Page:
World Sport Compact Challenge

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Drags at Orlando Speed World


At its essence, drag racing is really about who has the quickest and fastest hot rod and beats all comers on any given day at the track. Back in the days before corporate sponsors, team orders and 12 different class winners that ultimate racer was called the Top Eliminator.

It’s very difficult to find that kind of drag racing these days, but it’s not impossible. This is what took place last Oct. 26-28 at Florida’s historic Orlando Speed World dragstrip when promoters Carl Weisinger and David Vidal put on a heads-up, run-watcha-brung race for Sport Compact race cars. The quickest 16 qualified cars would race with one winner taking home 20 grand!


Carlos Santiago’s ‘05 turbocharged four-cylinder Celica ran a 7.13/192 for the 5th spot.

Turbo’ed twin rotary V-Dub from Bermuda faces off against Boris Bojas’ Starlet.

The rules were basic and few: any engine, any tire, no weight minimum and any body style was legal. Turbocharging, nitrous oxide, EFI or any combination thereof was legal, but all cars had to pass strict NHRA tech for safety. An amazing 118 Sport Compact race teams from the U.S., Puerto Rico and Canada showed up, vying to be one of the quickest 16. Many knew they had almost no chance of qualifying, much less winning, but they participated anyway.

Mitchell Muniz’s ’95 Civic belchin’ flames.

Allesandro De Luca from Curacao brings in the turbo on his two-rotor ‘04 Mazda RX-8. He qualified 7th.

Omy Barbosa’s Kissimmee, FL-based ’72 Datsun’s way outta shape!

The race is unique in recent drag racing history. It’s a drag racing legend that there used to be 100 Top Fuel cars at some West Coast races in the early-‘60s but this reporter can find no documented record of a one-class, heads-up, no breakout race with a documented 118 entries.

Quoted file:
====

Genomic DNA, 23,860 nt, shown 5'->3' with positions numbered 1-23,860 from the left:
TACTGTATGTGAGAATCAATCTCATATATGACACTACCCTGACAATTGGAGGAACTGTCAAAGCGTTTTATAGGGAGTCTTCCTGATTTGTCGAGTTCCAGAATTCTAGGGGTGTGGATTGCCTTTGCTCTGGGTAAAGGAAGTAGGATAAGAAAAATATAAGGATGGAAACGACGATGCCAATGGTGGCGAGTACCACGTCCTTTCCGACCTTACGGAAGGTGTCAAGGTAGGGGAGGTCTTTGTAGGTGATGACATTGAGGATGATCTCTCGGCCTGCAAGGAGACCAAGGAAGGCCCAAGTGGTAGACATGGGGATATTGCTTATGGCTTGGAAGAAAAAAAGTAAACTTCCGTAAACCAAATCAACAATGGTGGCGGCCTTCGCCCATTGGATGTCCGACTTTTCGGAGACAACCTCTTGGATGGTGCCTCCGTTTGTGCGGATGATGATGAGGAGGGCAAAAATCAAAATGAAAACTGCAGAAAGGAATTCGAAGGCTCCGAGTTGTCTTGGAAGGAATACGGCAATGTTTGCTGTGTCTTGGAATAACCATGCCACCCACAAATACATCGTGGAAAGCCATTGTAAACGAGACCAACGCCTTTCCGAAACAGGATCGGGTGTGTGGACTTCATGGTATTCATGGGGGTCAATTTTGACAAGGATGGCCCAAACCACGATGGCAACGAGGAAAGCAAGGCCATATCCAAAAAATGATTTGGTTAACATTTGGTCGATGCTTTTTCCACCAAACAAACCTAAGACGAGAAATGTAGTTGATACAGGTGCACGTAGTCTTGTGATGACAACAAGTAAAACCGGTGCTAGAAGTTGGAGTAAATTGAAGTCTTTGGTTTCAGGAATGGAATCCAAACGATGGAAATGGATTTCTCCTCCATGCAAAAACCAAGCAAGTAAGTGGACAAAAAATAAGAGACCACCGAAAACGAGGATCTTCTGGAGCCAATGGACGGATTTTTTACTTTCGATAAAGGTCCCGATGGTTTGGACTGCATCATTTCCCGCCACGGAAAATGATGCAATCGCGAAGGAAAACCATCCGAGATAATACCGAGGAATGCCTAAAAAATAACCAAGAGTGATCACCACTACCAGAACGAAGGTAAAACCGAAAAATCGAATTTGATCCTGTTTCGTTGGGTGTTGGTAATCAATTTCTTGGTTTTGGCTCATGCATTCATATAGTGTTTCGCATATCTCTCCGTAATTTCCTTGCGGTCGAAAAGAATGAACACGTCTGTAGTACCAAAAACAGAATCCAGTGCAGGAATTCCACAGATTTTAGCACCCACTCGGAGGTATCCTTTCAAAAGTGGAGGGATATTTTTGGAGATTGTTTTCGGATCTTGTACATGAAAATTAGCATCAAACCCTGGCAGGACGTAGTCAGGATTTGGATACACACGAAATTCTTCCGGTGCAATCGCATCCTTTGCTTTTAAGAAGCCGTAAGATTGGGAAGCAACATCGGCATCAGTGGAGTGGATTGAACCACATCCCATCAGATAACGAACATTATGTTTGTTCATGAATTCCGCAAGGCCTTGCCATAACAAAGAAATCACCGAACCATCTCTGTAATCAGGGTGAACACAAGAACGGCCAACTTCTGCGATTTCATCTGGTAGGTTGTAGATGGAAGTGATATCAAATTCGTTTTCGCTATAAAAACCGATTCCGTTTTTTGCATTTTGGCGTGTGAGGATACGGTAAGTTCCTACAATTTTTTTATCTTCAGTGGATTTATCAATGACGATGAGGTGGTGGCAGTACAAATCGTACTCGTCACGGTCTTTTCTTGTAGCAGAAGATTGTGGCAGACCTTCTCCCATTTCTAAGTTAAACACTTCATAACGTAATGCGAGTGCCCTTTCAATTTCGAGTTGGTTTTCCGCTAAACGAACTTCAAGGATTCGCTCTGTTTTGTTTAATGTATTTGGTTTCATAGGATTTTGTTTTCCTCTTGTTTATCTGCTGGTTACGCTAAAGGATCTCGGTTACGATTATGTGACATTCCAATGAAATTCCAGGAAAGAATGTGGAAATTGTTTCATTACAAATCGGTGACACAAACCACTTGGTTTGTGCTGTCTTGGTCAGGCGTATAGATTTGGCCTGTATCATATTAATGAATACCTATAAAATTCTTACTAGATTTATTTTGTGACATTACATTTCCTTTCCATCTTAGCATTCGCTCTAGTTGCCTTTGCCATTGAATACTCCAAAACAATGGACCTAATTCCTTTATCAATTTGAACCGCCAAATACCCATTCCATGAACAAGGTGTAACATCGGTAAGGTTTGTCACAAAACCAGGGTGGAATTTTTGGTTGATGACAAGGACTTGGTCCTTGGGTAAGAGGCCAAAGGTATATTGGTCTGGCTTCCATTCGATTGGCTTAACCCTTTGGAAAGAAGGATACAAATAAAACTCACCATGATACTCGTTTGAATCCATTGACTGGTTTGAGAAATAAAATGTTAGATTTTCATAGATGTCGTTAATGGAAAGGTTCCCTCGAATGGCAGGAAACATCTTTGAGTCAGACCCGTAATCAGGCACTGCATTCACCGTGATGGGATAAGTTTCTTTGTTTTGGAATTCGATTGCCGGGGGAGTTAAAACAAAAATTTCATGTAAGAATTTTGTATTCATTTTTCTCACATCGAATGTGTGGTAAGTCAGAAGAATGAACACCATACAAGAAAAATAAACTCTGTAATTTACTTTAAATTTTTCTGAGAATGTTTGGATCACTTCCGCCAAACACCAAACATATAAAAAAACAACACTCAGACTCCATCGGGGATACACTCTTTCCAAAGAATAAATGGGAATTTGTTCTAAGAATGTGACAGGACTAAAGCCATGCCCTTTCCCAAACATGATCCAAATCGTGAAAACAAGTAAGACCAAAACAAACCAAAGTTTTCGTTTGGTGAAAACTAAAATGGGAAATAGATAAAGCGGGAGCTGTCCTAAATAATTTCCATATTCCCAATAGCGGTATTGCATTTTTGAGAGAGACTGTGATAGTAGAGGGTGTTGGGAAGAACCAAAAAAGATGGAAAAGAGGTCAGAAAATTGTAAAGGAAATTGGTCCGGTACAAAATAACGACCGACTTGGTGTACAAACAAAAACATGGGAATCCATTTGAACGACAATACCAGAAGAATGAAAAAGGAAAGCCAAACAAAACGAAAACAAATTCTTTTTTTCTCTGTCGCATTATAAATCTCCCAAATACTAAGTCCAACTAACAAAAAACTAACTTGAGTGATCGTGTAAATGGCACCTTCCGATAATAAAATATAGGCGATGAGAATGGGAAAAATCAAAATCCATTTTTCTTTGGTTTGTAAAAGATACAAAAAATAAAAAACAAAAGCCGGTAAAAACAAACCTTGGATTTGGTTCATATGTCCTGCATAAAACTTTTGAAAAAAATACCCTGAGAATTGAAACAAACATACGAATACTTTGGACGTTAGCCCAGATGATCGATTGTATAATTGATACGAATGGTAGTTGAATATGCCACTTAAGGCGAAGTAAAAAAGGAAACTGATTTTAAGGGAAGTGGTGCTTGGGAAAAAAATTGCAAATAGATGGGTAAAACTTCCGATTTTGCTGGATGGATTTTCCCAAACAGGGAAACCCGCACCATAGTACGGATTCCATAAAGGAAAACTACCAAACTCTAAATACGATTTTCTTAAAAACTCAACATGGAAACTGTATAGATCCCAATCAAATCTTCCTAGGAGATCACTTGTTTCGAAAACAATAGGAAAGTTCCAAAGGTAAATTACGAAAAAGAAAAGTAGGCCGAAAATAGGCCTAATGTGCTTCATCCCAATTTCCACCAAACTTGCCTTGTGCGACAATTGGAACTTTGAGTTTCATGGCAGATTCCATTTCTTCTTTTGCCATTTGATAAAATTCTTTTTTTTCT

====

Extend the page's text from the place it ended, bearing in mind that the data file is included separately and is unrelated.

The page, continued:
For two days and nights of qualifying, the teams leaned on themselves and their equipment. They ran as hard as they could on every lap. Blown engines, transmissions and other drivetrain components were just part of the program. When there are just 16 spots and 118 entries you can’t take it easy on your equipment if you expect to make the field.

Miguel Marrero (near lane) and Horiberto Santiago light ‘em up during Round 1.
The big time crowd didn’t wear out their britches this week—they were on their feet!

Jose Miranda’s Datsun two-rotor is heading for the photographers and concrete.


The bump for the quickest 16 cars was a stout 7.387. Number-one qualifier Jorge Juarbe and his all-steel, turbocharged, six-banger Toyota Corolla were on the pole with a 6.861/206.83. Next came Canadian Top Sportsman racer Carl Brunet’s Pontiac GXP powered by a 132-ci turbocharged Saab four-cylinder, recording a 6.91 at 207 mph.

There would be four different brands of sport compacts dipping into the six-second zone using four significantly different power plants.

Carl Brunet heats the hides on his ultra-unique Saab-powered Pontiac.

And the winners are: Jorge Juarbe, driving for Carlos Ruiz, and crew from Puerto Rico.


Qualifying for this race required more than just horsepower. Almost all of the cars entered had wheelbases less than 100 inches and all of the qualifiers but one coupled a 90-plus-inch wheelbase with a four- or five-speed transmission and 1,000-plus-hp. It took a skillful tuner, clutch man and driver to keep one of these ill-handling beasties on four wheels from the starting line to the quarter-mile mark.

Juarbe, driving for car owner Carlos Ruiz and his team from Puerto Rico, had a career weekend. Juarbe not only won the Quick-16 title, but was runner-up to Ramon Lopez Jr. in the Mech-Tech-sponsored second chance bracket race. With about 80 cars entered in that race, eight rounds were required to win and the final came down to a couple of eight-second ‘slammers.

In the main event final, Brunet put a .071 holeshot on Juarbe and ran a respectable 6.97/200.71 but couldn’t hold off Juarbe’s top-end charge. He set Low E.T. and Top Speed of the meet with a 6.84/215.93 effort.